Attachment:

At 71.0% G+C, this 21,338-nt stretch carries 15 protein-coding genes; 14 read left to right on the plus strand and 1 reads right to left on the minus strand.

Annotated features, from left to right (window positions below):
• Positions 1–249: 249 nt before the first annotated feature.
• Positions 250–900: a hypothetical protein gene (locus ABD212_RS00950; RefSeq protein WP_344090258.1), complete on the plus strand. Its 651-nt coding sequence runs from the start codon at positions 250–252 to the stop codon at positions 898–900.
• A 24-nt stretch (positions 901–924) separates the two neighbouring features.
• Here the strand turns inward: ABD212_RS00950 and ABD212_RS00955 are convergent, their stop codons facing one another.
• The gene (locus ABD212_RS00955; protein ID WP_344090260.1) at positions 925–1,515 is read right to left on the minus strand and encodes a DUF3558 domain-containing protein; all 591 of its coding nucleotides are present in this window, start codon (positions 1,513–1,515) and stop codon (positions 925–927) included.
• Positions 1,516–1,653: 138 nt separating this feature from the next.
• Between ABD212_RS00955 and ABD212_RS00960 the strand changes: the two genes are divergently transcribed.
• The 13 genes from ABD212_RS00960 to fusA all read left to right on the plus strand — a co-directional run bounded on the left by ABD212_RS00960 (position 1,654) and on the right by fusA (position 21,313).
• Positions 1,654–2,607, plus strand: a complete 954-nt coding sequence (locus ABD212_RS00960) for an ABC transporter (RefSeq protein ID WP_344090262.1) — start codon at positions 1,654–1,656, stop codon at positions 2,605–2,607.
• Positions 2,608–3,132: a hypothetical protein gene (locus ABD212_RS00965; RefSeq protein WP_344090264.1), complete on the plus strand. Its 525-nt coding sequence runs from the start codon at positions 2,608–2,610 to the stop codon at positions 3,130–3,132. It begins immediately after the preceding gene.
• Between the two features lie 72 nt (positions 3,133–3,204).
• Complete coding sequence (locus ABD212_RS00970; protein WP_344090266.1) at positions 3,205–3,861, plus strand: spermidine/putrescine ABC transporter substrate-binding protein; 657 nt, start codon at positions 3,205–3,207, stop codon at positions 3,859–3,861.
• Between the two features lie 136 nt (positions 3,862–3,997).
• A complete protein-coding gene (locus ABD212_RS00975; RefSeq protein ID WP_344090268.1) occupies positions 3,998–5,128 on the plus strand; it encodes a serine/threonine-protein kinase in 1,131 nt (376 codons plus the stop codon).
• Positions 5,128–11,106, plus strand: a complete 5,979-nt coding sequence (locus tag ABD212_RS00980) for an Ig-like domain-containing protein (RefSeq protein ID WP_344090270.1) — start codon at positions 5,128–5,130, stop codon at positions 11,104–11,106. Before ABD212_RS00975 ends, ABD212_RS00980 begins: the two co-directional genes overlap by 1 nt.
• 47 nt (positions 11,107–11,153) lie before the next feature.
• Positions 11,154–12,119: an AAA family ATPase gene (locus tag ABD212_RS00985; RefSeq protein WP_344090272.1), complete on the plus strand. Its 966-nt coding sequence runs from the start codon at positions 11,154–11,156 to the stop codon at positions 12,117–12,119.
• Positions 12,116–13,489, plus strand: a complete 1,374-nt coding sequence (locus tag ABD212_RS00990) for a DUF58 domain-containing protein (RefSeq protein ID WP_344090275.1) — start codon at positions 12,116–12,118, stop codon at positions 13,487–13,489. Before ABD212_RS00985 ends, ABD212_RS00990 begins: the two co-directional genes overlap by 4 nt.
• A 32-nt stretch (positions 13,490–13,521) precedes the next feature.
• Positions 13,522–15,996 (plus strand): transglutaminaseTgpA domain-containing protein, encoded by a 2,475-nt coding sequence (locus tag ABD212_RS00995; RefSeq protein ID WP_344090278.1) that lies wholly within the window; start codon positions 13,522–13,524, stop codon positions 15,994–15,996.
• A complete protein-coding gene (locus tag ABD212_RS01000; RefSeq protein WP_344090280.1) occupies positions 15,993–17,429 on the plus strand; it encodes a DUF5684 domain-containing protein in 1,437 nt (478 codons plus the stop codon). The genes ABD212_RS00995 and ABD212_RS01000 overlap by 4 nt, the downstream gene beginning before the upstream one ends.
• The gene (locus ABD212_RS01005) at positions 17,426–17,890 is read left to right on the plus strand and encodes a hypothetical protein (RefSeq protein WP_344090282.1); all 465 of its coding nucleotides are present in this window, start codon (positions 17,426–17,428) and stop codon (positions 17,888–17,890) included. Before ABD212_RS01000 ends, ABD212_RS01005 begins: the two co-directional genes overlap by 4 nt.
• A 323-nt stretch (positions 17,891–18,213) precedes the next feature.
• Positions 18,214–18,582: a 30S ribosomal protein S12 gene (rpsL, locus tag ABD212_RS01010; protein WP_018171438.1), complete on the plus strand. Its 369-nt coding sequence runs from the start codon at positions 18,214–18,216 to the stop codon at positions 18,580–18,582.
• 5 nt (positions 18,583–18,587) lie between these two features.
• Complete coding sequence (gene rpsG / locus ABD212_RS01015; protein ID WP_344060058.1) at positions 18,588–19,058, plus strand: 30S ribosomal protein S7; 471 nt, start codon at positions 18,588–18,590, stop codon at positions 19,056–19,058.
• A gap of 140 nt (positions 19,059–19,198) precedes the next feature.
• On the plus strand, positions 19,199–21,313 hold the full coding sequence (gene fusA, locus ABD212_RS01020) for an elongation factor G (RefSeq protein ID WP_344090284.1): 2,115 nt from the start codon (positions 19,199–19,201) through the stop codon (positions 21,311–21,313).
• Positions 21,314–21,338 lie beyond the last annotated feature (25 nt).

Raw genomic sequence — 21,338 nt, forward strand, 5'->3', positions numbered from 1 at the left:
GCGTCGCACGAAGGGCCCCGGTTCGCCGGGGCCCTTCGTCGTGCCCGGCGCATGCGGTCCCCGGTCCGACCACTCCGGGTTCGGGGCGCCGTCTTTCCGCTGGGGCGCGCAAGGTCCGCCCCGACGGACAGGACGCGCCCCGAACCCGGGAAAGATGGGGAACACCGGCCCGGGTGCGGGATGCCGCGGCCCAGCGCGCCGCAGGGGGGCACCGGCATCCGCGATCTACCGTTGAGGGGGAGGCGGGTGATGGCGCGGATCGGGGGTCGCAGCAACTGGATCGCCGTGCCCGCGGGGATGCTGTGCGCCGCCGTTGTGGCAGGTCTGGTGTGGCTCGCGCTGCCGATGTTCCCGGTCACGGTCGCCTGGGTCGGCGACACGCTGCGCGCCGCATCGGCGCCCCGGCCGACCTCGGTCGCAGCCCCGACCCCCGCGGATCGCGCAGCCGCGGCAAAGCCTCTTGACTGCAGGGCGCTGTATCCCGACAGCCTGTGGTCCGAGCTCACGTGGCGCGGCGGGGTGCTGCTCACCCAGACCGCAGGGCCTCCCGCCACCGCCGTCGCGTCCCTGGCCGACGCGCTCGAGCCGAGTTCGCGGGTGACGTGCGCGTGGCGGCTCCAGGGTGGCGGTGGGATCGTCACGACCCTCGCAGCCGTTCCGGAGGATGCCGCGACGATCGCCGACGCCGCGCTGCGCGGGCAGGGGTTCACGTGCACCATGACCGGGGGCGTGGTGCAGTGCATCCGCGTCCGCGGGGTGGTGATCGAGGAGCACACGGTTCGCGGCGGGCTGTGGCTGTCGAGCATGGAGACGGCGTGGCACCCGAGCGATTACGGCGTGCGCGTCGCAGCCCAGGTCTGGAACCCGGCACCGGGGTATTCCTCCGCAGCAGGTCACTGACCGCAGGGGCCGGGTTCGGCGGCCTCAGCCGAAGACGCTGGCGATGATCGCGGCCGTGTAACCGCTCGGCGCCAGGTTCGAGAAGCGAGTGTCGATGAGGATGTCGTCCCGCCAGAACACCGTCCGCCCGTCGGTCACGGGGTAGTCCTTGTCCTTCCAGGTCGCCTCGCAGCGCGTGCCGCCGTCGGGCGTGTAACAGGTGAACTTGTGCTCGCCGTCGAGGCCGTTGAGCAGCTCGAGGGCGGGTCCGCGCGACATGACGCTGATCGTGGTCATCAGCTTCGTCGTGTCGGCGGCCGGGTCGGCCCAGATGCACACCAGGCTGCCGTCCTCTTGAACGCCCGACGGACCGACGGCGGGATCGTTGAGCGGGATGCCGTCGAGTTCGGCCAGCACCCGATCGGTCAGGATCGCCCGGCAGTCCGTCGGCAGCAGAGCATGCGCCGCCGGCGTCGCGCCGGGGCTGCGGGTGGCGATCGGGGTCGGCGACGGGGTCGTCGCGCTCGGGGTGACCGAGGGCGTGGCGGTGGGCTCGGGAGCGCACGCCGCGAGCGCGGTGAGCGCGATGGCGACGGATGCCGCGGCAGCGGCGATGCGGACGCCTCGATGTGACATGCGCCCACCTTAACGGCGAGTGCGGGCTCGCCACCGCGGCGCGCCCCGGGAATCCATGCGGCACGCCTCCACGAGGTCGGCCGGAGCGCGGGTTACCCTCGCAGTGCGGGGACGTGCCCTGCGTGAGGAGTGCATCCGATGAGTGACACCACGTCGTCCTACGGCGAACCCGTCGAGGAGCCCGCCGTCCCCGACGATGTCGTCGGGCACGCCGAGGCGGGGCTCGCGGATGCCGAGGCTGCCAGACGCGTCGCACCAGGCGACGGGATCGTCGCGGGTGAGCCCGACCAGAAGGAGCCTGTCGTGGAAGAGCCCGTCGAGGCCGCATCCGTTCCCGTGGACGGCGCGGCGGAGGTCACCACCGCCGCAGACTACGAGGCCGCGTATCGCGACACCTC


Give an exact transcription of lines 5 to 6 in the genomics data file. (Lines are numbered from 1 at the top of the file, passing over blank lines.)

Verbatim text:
• A 24-nt stretch (positions 901–924) separates the two neighbouring features.
• Here the strand turns inward: ABD212_RS00950 and ABD212_RS00955 are convergent, their stop codons facing one another.